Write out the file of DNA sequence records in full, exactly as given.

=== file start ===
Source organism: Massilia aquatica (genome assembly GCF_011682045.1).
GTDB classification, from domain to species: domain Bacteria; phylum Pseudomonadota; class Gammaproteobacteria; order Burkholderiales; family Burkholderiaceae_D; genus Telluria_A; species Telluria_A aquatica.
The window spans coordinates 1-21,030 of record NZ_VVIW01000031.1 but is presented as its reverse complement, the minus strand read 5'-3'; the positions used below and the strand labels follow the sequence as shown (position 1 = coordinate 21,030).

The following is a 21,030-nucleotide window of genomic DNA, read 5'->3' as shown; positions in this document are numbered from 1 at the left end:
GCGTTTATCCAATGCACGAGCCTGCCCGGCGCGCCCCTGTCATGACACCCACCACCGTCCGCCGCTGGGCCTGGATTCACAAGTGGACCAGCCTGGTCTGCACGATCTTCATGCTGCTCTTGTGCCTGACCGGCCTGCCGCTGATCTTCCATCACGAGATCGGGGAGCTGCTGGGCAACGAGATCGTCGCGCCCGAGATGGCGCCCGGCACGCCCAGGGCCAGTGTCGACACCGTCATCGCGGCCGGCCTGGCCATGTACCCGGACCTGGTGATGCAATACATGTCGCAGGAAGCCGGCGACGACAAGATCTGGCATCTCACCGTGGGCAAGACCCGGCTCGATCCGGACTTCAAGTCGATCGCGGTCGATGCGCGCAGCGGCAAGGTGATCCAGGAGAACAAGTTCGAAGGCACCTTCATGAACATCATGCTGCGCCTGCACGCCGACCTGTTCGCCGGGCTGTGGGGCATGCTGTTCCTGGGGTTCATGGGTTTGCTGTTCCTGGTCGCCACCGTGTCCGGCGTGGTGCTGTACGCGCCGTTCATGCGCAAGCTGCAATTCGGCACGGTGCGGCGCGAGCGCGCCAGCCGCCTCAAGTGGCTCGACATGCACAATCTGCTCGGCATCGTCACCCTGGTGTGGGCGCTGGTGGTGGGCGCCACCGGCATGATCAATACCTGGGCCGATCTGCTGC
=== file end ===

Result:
Source organism: Massilia aquatica (genome assembly GCF_011682045.1).
GTDB classification, from domain to species: domain Bacteria; phylum Pseudomonadota; class Gammaproteobacteria; order Burkholderiales; family Burkholderiaceae_D; genus Telluria_A; species Telluria_A aquatica.
The window spans coordinates 1-21,030 of record NZ_VVIW01000031.1 but is presented as its reverse complement, the minus strand read 5'-3'; the positions used below and the strand labels follow the sequence as shown (position 1 = coordinate 21,030).

The following is a 21,030-nucleotide window of genomic DNA, read 5'->3' as shown; positions in this document are numbered from 1 at the left end:
GCGTTTATCCAATGCACGAGCCTGCCCGGCGCGCCCCTGTCATGACACCCACCACCGTCCGCCGCTGGGCCTGGATTCACAAGTGGACCAGCCTGGTCTGCACGATCTTCATGCTGCTCTTGTGCCTGACCGGCCTGCCGCTGATCTTCCATCACGAGATCGGGGAGCTGCTGGGCAACGAGATCGTCGCGCCCGAGATGGCGCCCGGCACGCCCAGGGCCAGTGTCGACACCGTCATCGCGGCCGGCCTGGCCATGTACCCGGACCTGGTGATGCAATACATGTCGCAGGAAGCCGGCGACGACAAGATCTGGCATCTCACCGTGGGCAAGACCCGGCTCGATCCGGACTTCAAGTCGATCGCGGTCGATGCGCGCAGCGGCAAGGTGATCCAGGAGAACAAGTTCGAAGGCACCTTCATGAACATCATGCTGCGCCTGCACGCCGACCTGTTCGCCGGGCTGTGGGGCATGCTGTTCCTGGGGTTCATGGGTTTGCTGTTCCTGGTCGCCACCGTGTCCGGCGTGGTGCTGTACGCGCCGTTCATGCGCAAGCTGCAATTCGGCACGGTGCGGCGCGAGCGCGCCAGCCGCCTCAAGTGGCTCGACATGCACAATCTGCTCGGCATCGTCACCCTGGTGTGGGCGCTGGTGGTGGGCGCCACCGGCATGATCAATACCTGGGCCGATCTGCTGC